Kyle Doerksen got his start in innovation and entrepreneurship early by competing in and winning at the Canada Wide Science Fair – with projects ranging from fractal image compression to finding landmines with ground penetrating radar. As an undergrad at Stanford, Kyle designed his own interdisciplinary Neuroengineering major and later got his masters in Mechanical Engineering. He has worked at IDEO Palo Alto for 7 years managing projects and designing electromechanical systems for kids toys, bio-medical devices, consumer electronics, and low-cost electricity generation. In his spare time, Kyle is obsessed with flying machines and electric vehicle design – he recently was part of the team that launched Faraday Bikes, which won the Oregon Manifest’s People’s Choice award in Portland earlier this year. From electric skateboards to scooters to trikes to bicycles to whatever he dreams up next, Kyle is busy designing the next generation of technology for our dynamic, beautiful world.
Lucid Lovers is the combined expression of the inspiration that Kristina Hakola and Dave Amato have in life. Together they create soulful music with heartfelt melodies and thoughtful poetic lyrics. Liquid guitar sounds blend with powerful vocals, giving Lucid Lovers’ an honest and uplifting sound.
Mads is a Danish-American violinist, violist, and composer. Tolling won Grammy Awards for “Best classical crossover album” as part of Turtle Island Quartet’s recordings 4+Four (2006) and A Love Supreme – The Legacy of John Coltrane (2008). Tolling also recorded on Stanley Clarke’s The Toys of Men (2007). He is currently first violinist with the Turtle Island Quartet, soloist with bassist Stanley Clarke’s band, and bandleader of his solo project the Mads Tolling Quartet.
Born and raised in Copenhagen, Denmark, Tolling relocated to the United States to study at Berklee College of Music where he graduated Summa Cumme Laude in 2003. Tolling received Denmark’s Sankt Annae’s Award for Musical Excellence as well as grants from Queen Margaret, the Sonning Foundation and the Berklee Elvin Jones Award. Since graduating from Berklee College of Music, Tolling has toured worldwide with the Stanley Clarke band and Turtle Island Quartet. Tolling has also performed with Al Di Meola, Kenny Barron, Paquito D’Rivera, and Leo Kottke.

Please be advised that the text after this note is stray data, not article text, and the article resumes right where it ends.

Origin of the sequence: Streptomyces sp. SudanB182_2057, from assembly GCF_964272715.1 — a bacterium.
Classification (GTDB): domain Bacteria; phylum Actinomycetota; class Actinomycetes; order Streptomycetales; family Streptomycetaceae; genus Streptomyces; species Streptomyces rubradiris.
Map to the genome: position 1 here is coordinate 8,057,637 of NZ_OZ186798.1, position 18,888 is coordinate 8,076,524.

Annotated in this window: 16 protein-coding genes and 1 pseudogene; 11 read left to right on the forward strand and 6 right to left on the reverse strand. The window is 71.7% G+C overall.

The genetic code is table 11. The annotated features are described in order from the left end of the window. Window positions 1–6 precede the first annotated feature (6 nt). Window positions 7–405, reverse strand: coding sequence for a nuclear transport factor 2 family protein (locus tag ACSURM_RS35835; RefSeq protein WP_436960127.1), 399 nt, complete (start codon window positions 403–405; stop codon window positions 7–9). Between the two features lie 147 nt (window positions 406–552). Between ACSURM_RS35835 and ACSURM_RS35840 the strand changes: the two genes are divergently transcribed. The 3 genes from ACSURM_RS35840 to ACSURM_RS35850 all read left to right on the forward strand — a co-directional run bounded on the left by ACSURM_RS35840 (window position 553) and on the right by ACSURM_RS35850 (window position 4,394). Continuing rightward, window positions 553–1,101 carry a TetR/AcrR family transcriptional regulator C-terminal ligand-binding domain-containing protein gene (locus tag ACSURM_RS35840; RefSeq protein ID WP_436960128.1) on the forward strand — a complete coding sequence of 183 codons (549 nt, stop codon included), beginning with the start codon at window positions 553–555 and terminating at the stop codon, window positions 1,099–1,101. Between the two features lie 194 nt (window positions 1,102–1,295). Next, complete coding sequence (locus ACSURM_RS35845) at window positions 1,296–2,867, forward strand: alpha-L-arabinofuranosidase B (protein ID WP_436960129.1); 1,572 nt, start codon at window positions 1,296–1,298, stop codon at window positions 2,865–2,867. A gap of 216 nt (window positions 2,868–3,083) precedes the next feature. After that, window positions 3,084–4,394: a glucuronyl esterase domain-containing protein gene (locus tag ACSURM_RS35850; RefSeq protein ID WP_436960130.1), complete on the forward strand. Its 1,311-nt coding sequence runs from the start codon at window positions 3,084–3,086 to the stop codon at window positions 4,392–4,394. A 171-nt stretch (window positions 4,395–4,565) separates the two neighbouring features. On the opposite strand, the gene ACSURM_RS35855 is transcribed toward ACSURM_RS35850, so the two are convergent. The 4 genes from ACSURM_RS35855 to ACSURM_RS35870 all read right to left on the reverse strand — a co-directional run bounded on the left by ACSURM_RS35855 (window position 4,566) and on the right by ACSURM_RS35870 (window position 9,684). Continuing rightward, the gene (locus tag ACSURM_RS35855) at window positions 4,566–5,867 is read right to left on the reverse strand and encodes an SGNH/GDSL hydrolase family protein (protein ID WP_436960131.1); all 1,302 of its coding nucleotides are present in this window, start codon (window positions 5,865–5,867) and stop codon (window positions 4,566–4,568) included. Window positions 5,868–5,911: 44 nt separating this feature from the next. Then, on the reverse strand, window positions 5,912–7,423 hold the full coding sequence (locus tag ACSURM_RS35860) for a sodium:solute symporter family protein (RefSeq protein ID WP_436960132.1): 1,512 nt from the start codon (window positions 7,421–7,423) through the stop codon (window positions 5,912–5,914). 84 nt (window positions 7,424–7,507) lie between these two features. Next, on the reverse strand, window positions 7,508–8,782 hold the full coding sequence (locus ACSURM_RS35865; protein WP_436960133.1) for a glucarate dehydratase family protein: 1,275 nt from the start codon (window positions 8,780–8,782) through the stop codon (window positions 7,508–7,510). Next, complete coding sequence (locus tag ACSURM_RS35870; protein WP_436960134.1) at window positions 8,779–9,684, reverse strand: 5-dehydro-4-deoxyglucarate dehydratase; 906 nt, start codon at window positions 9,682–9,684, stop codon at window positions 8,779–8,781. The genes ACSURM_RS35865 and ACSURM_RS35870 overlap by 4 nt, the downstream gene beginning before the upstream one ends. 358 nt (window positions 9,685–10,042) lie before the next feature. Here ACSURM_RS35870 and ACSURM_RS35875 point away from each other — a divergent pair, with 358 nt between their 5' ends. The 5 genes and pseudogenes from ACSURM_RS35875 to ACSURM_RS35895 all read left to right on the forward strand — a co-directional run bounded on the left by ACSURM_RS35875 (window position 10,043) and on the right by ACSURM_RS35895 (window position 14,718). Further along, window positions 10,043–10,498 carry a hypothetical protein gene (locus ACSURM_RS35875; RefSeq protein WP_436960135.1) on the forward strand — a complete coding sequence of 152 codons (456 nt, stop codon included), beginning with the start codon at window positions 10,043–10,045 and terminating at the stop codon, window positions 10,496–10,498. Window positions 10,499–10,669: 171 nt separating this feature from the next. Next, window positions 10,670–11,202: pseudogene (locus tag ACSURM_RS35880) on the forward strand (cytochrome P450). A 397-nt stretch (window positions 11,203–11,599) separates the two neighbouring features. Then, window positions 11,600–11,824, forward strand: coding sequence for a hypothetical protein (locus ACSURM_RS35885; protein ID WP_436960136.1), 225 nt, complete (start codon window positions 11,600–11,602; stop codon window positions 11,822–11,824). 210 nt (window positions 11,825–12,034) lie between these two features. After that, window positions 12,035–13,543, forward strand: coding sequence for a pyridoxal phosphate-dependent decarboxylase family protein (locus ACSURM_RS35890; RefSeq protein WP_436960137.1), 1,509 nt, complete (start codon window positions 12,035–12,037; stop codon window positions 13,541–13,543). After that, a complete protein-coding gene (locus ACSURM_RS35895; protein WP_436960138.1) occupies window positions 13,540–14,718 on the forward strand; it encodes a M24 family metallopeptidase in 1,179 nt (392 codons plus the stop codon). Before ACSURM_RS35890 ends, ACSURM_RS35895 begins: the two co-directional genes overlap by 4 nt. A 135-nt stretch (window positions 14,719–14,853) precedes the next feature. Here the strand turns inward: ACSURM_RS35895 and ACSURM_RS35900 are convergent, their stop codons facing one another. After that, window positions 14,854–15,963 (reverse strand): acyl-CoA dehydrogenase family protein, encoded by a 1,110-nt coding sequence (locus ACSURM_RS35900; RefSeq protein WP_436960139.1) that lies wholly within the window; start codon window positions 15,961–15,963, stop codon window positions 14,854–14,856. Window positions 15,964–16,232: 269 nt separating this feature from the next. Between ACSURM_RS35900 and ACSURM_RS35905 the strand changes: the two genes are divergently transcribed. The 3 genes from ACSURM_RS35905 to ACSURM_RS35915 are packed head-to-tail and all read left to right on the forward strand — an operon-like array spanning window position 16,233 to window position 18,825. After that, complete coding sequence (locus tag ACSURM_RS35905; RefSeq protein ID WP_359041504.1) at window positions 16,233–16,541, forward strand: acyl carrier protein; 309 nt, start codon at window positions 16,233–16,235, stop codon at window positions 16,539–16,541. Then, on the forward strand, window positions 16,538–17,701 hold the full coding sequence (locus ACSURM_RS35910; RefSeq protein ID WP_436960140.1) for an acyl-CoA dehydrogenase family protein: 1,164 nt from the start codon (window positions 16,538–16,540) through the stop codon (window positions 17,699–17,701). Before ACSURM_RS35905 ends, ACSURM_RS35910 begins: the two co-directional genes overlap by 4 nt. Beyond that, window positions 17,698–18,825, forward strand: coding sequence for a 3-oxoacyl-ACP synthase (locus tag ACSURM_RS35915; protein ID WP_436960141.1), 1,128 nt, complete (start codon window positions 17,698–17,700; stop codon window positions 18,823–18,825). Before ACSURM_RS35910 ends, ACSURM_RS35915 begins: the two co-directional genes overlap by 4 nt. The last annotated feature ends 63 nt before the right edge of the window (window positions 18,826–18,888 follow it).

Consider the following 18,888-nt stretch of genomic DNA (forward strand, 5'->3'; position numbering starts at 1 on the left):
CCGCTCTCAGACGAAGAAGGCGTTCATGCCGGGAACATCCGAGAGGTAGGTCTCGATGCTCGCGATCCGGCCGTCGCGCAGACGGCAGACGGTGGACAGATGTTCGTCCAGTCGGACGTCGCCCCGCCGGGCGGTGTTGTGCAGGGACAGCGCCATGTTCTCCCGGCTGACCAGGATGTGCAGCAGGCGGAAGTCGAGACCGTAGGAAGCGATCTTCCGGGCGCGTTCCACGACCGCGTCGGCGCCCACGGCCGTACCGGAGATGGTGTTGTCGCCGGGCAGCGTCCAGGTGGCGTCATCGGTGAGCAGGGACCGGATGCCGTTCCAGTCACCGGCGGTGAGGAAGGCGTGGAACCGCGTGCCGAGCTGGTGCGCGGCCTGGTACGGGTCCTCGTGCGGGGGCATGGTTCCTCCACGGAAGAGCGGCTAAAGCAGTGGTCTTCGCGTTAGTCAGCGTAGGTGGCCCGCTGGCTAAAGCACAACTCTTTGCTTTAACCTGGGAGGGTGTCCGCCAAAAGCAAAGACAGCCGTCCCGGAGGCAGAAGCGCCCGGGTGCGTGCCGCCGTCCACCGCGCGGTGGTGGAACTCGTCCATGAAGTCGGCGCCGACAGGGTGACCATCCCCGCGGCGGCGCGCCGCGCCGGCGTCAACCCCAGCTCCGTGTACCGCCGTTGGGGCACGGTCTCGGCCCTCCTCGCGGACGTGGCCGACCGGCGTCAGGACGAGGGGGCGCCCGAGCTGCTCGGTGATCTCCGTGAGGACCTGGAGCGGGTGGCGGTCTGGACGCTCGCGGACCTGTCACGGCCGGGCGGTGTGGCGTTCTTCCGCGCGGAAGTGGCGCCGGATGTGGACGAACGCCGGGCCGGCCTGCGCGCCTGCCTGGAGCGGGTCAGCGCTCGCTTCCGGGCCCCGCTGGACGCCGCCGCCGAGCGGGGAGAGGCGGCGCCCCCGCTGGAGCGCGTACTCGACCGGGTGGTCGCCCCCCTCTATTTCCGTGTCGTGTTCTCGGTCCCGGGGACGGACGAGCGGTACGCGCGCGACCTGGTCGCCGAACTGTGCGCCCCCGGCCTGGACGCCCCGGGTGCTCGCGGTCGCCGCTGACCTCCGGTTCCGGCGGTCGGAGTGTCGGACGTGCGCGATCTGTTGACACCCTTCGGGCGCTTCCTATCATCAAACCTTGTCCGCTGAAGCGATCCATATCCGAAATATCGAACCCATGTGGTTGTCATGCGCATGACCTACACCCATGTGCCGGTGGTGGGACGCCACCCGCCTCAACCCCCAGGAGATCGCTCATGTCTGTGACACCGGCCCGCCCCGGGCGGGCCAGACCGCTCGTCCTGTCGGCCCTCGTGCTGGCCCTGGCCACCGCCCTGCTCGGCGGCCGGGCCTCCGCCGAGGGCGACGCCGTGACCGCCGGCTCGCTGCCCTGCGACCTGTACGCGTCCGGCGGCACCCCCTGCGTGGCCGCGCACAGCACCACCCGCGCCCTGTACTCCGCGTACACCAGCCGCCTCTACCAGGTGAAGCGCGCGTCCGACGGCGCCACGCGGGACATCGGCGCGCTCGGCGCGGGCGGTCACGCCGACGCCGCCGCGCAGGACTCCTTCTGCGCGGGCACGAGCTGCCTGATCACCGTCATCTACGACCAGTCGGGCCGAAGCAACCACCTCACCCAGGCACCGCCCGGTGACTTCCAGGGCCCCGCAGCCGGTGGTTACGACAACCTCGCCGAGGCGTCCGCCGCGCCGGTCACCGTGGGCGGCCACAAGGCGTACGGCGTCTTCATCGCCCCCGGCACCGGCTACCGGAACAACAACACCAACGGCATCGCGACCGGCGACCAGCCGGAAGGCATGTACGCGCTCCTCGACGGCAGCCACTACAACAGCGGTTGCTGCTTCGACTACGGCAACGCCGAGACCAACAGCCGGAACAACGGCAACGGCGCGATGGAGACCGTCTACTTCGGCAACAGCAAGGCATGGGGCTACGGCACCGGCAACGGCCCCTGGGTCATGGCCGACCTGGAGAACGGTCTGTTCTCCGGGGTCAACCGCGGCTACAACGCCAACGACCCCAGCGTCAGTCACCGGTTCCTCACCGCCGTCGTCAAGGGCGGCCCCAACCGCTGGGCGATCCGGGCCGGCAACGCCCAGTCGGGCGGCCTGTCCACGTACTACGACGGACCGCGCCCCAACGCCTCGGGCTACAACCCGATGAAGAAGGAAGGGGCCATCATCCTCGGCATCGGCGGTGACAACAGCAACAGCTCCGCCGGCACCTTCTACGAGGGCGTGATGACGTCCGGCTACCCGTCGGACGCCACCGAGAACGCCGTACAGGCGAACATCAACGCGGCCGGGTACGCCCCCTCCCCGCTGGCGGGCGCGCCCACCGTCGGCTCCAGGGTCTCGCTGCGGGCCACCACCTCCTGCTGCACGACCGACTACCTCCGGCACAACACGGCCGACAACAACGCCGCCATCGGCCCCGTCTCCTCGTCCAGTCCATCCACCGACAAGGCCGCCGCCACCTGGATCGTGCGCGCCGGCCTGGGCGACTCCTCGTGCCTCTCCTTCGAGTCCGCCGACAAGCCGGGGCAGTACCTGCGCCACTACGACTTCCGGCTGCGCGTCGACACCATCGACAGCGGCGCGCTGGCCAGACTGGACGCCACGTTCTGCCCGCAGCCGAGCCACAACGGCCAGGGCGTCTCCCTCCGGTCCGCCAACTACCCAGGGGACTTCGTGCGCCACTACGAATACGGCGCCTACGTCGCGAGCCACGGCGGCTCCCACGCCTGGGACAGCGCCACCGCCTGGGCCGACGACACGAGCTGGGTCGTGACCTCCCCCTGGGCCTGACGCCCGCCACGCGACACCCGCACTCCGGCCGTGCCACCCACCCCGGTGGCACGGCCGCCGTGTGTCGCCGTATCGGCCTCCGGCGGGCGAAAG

Consultant, Author, TED Veteran
Nilofer Merchant spent her early career working at companies like Apple. After getting hired (and then subsequently fired) by Carol Bartz of Autodesk, she founded and led a multi-million dollar consulting firm that helped companies like Symantec, Nokia and Adobe. From all that big company experience, she wrote a book to help big companies act flatter and be nimble, called The New How. Today, she advises, invests and writes. Most notably, covering the topics of collaboration, innovation and the human condition — for Harvard Business Review.
Academic, Researcher, Writer and Entrepreneur
Vivek Wadhwa is a senior research associate with the Labor and Worklife Program at Harvard Law School, an executive in residence/adjunct professor at the Pratt School of Engineering at Duke University, and a visiting scholar at the School of Information at University of California at Berkeley. He helps students prepare for the real world, lectures in class and leads groundbreaking research projects. He is also an advisor to several start-up companies, a columnist for BusinessWeek.com, a contributor to the popular tech blog, TechCrunch, and writes occasionally for several international publications. Prior to joining academia in 2005, Wadhwa was a technology entrepreneur, who founded two software companies.
Chief Creative Officer and Co-founder, Pereira & OʼDell
PJ Pereira is Chief Creative Officer and Co-Founder of Pereira & O’Dell with 20 years of experience in the technology and advertising industry. A seasoned entrepreneur, PJ has held executive roles both at start up agencies such as AgenciaClick, which PJ also founded, to established international agencies such as AKQA where he was ECD working on global accounts such as McDonald’s, Nike, Coca-Cola, Visa, Red Bull, Target and Microsoft. He has received more than 60 international awards during the last 10 years and has served as President of juries at Cannes Lions, London International and One Show Festivals.
President and Co-Founder, Rose Park Advisors
Whitney Johnson dared to disrupt when she began her Wall Street career as a secretary, and eventually rising to become an Institutional Investor-ranked sell-side analyst. She is the president and co-founder of the Clayton M. Christensen’s investment firm Rose Park Advisors – Disruptive Innovation Fund, and a regular contributor for the Harvard Business Review blogs. Ms. Johnson has been described as an “investor in stocks, people concepts, and dreams.” She and her husband reside with their two children in Boston, Massachusetts.
Founder and CEO, BranchOut
Rick Marini has been a pioneer in online social media for over a decade. Prior to founding BranchOut, Rick was the Founder & CEO of SuperFan, a profitable social entertainment site that produced social games for world-class companies including CBS, MTV, Sony, Universal Music, etc. Prior to founding SuperFan, Rick was the Co-Founder, CFO & Chief Strategist for Tickle.com. Tickle was one of the largest social media sites on the Internet. In 2002, Tickle won the “Rising Star” Webby Award as the fastest growing site on the Web and became a top 20 global Internet site with 200 million registered users. In 2004, Tickle was acquired by Monster Worldwide for over $100 million. Rick currently serves on the Advisory Boards of HR.com, Fwix, Lumos Labs, Founder’s Den, Stipple, FIGHTER, and Friendster.